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On Obamacare’s fifth anniversary a few months ago, we noted that so far it’s doing exactly what supporters claimed: between 16 and 17 million more Americans now have coverage, spending on healthcare has slowed dramatically, and the quality of care we get seems to be improving.
That said, the Affordable Care Act was never going to solve every problem with our healthcare system. Now that we know the law is here to stay (thanks Supreme Court), it’s past time we look at some of the biggest gaps in our health system post-Obamacare, and how we might fix them. [continue reading…]
Since the transition of celebrity Caitlyn Jenner, and the popularity of shows like Orange is the New Black and Transparent, transgender people have been much more visible lately. With this new spotlight, we realized that while we’ve covered how the Affordable Care Act affects many other groups who have traditionally had trouble accessing care (for example, women, immigrants, and gay couples before the Supreme Court decision), we’ve never looked at how it affects transgender Americans.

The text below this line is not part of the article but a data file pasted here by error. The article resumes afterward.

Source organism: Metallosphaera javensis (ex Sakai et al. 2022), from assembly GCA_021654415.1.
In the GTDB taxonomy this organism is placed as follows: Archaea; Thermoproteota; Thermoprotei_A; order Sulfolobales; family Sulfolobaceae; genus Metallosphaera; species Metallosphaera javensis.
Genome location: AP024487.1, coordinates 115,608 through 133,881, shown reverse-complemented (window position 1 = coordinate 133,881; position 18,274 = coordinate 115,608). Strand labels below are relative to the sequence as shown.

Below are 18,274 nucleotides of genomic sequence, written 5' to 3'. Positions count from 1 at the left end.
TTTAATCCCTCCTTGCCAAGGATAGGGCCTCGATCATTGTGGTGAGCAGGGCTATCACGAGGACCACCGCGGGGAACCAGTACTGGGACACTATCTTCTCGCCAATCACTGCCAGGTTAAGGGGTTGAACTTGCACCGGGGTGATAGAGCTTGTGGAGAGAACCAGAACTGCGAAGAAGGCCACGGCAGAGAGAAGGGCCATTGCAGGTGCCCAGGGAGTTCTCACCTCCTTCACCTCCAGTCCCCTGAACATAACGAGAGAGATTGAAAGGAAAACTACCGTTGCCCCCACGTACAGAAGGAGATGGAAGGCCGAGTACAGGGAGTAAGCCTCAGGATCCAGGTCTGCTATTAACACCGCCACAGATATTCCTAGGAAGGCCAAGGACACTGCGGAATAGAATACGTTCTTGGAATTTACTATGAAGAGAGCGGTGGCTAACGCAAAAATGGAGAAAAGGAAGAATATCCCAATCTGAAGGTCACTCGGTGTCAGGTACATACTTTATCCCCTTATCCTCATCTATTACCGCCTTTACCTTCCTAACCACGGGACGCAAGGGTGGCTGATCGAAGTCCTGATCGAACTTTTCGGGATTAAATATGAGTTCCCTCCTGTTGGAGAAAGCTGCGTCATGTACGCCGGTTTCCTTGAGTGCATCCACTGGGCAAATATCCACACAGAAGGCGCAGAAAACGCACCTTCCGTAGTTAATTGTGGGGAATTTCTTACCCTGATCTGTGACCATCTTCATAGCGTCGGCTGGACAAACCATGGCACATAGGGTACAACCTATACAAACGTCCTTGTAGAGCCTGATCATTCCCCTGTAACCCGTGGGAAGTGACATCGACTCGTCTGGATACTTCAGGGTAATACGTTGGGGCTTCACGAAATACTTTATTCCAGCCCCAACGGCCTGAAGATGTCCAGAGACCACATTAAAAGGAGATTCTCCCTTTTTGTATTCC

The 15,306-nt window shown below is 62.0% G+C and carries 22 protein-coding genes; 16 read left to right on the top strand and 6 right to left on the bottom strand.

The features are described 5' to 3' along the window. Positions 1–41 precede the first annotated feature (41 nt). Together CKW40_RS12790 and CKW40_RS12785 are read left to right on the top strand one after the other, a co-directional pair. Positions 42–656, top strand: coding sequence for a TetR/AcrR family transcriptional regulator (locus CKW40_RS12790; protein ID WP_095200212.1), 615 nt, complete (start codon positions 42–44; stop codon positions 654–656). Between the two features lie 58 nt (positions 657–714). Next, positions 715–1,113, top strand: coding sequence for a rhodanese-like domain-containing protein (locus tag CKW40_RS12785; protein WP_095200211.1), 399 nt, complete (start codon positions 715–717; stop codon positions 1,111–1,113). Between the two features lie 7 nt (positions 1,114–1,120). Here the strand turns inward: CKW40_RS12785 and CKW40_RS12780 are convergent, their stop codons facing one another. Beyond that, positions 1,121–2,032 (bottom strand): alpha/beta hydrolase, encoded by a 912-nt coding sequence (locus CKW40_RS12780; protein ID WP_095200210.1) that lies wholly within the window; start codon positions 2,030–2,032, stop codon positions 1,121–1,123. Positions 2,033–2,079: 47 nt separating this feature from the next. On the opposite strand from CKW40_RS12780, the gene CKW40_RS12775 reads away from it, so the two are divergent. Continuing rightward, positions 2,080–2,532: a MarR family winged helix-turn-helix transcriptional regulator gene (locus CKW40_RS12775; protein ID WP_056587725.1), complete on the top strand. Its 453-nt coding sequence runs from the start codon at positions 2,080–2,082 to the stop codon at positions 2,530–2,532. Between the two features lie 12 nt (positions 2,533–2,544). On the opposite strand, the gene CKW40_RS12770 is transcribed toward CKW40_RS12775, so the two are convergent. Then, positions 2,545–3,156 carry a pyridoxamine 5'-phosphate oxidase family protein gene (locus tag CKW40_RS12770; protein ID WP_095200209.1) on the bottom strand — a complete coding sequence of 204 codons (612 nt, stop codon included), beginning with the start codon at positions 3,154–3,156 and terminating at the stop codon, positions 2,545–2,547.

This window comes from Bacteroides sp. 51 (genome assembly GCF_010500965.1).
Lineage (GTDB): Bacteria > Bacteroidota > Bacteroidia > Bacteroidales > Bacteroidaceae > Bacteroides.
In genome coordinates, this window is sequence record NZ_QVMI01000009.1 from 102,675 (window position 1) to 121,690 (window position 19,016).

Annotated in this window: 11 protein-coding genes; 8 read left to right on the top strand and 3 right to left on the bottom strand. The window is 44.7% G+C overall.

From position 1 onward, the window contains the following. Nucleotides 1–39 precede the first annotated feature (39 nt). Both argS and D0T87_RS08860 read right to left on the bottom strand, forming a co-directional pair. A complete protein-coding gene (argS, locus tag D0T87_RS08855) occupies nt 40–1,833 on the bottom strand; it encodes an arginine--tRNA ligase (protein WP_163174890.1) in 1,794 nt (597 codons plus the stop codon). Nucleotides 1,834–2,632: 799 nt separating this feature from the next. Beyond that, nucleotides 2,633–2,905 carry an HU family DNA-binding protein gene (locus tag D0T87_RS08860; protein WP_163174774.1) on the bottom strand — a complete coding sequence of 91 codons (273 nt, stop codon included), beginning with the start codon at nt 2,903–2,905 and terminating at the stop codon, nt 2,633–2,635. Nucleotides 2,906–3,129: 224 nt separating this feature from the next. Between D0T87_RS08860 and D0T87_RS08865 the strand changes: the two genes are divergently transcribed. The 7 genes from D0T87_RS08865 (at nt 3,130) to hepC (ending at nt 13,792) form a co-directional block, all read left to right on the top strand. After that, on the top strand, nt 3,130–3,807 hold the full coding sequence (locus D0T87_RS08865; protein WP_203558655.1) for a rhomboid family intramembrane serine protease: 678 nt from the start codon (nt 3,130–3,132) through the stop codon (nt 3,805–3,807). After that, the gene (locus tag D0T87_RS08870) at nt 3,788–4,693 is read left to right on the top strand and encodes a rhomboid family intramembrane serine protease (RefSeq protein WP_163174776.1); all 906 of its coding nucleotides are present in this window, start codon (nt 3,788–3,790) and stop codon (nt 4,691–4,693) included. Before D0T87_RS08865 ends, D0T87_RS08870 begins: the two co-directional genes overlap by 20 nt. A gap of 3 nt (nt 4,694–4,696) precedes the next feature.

Partly that’s because under the Affordable Care Act, things should be pretty straightforward. Insurers can no longer deny coverage based on gender or pre-existing conditions, and back in May the White House released further guidance clarifying that insurers cannot deny coverage of sex-specific preventive services to transgender people. Yet as a report from the nonprofit news service Kaiser Health News shows, insurance company rules are still preventing some from accessing those services. [continue reading…]
Well this report from The New York Times about a recent wave of mergers among giant insurance insurance companies sure sounds ominous:
The nation’s five largest health insurance companies are circling one another like hungry lions closing in on prey.
On Friday, Aetna said it would acquire its smaller rival Humana to create a company with combined revenues of $115 billion this year. Anthem is stalking Cigna. UnitedHealth Group, now the largest of the five, is looking at its options. At the end of the maneuverings, three national behemoths are likely to emerge.